I’m feeling pretty confident right now! I know where I’m sending my work, when I’m sending my work, and I’ve got detailed instructions on how to get the manuscript from Point A to Point B.
Now all I have to do is figure out what I’m going to say to each publisher when I query my short story.
Wait… what am I going to say to those publishers?
Is querying for short fiction more difficult than querying for novels? Or agents? I know how things used to work back in the day, but have they changed in 2020?
Well, after a week’s worth of research, I came up with a few answers.
Internet Tip #1: You don’t query for short stories. You write a cover letter.
Trying to Google “query short stories” will get you two types of results. The Were you trying to look for ‘querying short story collections’? results, and the Why you should never query short fiction! results.
Long story short, querying isn’t really a thing that happens for short stories.
For novels, you have to put down a bunch of information up front to encourage the publisher or agent to invest their time and money in you. Creating a query helps you organize all that information into a professional package.
Short stories are way less of an investment. Hell, certain short stories are going to be shorter than a query letter. So just skip it altogether.
Internet Tip #2: Your cover letter should only give the slightest hint of what the story is going to be about.
Again, your cover letter should not be querying the work. So you don’t have to explain every beat in your short story and how it’s going to affect sales.
Just mention what you’ve got, then take a step back so they can take 10 minutes to read it and decide if they want it.
Internet Tip #3: Feel free to brag about anything that shows you’re an expert.
As a writer, you’ve probably held a number of jobs throughout your life. Sometimes it’s good to mention these jobs in your cover letter. Especially if doing so makes you look like an expert. But don’t go nuts.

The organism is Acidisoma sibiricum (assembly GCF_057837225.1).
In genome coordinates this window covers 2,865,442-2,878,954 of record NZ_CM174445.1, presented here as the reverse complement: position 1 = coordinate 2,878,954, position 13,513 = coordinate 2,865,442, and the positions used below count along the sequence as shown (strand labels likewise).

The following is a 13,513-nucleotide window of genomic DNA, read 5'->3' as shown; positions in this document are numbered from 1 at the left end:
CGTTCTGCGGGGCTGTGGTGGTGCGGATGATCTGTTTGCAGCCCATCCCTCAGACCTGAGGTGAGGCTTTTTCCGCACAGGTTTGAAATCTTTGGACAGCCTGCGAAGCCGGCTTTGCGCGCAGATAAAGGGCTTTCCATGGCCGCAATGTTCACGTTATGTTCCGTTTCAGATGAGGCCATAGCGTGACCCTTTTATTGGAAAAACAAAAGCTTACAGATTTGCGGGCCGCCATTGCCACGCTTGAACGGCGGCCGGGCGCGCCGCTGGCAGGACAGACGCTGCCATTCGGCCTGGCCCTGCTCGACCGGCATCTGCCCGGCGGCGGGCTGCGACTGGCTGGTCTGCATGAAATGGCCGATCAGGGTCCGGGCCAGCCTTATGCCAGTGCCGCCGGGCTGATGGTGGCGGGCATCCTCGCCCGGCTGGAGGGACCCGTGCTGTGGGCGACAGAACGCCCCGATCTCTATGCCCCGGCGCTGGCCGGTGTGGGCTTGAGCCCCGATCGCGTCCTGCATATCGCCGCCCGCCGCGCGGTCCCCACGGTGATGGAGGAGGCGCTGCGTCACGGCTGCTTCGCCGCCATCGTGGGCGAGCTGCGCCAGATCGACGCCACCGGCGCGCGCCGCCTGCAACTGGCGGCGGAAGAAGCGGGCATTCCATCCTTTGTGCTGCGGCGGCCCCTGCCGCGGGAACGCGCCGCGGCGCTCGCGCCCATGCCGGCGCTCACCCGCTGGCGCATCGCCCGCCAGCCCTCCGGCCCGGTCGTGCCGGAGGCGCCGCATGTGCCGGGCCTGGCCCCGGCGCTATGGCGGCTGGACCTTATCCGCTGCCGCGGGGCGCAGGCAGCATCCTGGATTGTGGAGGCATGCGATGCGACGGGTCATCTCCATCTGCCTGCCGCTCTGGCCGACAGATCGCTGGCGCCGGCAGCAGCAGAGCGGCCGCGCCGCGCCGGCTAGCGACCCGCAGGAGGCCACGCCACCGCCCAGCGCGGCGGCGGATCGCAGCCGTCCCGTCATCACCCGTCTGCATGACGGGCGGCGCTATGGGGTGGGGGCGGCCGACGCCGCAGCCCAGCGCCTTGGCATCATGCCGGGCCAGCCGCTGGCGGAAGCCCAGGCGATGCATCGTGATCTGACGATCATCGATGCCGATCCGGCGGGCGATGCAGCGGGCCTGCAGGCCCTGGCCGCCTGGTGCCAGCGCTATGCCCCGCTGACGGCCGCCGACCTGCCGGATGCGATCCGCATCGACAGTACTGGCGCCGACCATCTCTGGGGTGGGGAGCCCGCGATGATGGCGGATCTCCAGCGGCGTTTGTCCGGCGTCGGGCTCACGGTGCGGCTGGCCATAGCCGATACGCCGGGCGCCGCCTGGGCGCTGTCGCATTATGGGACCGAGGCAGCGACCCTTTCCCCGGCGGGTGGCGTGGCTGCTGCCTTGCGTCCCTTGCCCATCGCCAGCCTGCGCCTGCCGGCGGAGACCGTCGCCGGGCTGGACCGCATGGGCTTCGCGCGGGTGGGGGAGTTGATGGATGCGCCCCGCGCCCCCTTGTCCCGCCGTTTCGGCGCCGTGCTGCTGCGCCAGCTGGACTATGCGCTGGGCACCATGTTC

If your story is a set in a cabin on Isle Royale, you might want to talk about your time teaching English in remote areas or doing volunteer work in Michigan’s upper peninsula. Talking about the time you did tax documents for a dog shelter isn’t really going to help your cred here.
Internet Tip #4: Be brief.
You are only one of hundreds of people who are breaking down this publisher’s door today. Write a cover letter that honors their time while getting them curious about what you wrote.
Internet Tip #5: Check out different types of successful short story cover letters before writing one of your own.
Just like there are a million ways for you to be a great writer, there are a million ways for you to mess up writing a cover letter.
Even thought I’ve outlined the basics here, every publisher is different, and every online short story cover letter guide has different tools you can use.
So check out a few guides, like the ones linked below, before you actually start writing your cover letter:
Taking all this into account, I’m going to start writing the cover letter for my submission to The Rag.
And next week, I’ll let you know how that actually went.